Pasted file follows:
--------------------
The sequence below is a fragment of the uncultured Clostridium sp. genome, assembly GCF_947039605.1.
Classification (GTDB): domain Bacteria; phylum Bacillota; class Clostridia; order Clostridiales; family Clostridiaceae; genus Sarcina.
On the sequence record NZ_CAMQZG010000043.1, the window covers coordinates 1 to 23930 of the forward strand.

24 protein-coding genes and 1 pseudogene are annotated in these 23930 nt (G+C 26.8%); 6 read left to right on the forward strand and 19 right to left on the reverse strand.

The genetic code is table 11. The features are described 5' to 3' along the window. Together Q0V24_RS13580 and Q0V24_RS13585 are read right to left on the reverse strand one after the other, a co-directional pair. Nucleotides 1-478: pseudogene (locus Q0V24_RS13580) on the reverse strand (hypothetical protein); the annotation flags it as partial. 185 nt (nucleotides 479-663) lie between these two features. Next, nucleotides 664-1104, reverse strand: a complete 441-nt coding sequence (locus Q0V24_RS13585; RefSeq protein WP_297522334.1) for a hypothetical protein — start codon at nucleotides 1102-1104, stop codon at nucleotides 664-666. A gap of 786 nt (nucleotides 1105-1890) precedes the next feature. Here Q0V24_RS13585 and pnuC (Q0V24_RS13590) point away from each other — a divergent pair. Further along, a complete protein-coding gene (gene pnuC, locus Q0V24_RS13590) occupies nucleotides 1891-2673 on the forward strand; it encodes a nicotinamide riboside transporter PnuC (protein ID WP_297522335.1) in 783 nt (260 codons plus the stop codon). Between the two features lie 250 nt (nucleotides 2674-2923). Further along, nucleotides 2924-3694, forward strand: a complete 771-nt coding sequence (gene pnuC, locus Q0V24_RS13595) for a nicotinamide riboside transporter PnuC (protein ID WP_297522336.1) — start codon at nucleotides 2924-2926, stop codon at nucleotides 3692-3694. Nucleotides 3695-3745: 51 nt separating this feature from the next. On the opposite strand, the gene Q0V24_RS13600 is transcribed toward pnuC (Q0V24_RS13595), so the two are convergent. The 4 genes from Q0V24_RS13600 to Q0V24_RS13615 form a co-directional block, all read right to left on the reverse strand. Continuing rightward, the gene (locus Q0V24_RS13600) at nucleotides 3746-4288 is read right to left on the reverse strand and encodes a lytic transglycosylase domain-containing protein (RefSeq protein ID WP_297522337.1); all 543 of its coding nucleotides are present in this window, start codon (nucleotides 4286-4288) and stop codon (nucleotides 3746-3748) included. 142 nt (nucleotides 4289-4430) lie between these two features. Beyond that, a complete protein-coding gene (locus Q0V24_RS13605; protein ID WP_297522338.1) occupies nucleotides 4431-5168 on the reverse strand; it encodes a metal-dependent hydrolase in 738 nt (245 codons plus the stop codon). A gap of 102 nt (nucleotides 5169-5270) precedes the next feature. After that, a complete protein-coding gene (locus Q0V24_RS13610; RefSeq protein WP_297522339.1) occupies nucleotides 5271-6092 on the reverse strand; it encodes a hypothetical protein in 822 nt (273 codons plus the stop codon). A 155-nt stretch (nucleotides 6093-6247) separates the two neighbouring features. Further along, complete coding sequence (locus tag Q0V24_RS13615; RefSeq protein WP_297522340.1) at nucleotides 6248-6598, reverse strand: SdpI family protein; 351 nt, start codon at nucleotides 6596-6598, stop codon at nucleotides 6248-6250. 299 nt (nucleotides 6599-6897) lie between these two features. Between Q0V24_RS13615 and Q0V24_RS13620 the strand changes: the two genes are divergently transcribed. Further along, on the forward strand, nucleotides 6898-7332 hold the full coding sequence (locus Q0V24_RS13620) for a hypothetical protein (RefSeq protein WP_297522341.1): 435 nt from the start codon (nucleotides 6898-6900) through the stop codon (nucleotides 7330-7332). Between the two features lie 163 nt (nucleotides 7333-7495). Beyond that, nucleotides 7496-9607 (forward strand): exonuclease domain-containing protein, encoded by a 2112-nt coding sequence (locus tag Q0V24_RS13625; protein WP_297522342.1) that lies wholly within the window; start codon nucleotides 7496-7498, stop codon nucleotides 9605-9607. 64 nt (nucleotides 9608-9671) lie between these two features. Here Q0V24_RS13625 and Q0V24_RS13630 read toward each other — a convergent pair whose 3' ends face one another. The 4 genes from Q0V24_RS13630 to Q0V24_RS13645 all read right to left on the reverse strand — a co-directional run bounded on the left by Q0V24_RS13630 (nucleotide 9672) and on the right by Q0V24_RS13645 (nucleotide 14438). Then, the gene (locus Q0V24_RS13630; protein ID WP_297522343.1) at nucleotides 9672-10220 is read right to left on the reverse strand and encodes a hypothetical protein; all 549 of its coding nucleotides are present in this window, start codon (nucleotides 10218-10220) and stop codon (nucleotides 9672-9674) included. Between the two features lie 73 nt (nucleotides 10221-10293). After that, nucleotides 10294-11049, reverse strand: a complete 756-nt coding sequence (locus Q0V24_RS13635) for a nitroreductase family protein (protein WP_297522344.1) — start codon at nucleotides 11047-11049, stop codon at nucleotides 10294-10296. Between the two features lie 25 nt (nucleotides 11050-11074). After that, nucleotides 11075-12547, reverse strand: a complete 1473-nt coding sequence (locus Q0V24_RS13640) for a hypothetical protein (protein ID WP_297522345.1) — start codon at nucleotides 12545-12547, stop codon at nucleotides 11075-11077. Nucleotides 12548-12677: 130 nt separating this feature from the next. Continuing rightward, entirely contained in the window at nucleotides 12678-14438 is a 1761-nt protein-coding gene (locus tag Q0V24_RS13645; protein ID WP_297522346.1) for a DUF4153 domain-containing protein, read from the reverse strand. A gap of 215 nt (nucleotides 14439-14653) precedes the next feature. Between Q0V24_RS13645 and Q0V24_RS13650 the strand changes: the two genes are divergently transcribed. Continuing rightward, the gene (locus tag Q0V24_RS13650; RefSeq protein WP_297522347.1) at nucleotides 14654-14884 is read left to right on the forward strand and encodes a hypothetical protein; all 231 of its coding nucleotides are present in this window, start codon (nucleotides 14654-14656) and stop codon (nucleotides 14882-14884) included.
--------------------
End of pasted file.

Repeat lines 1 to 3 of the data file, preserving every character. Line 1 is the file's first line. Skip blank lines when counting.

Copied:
The sequence below is a fragment of the uncultured Clostridium sp. genome, assembly GCF_947039605.1.
Classification (GTDB): domain Bacteria; phylum Bacillota; class Clostridia; order Clostridiales; family Clostridiaceae; genus Sarcina.
On the sequence record NZ_CAMQZG010000043.1, the window covers coordinates 1 to 23930 of the forward strand.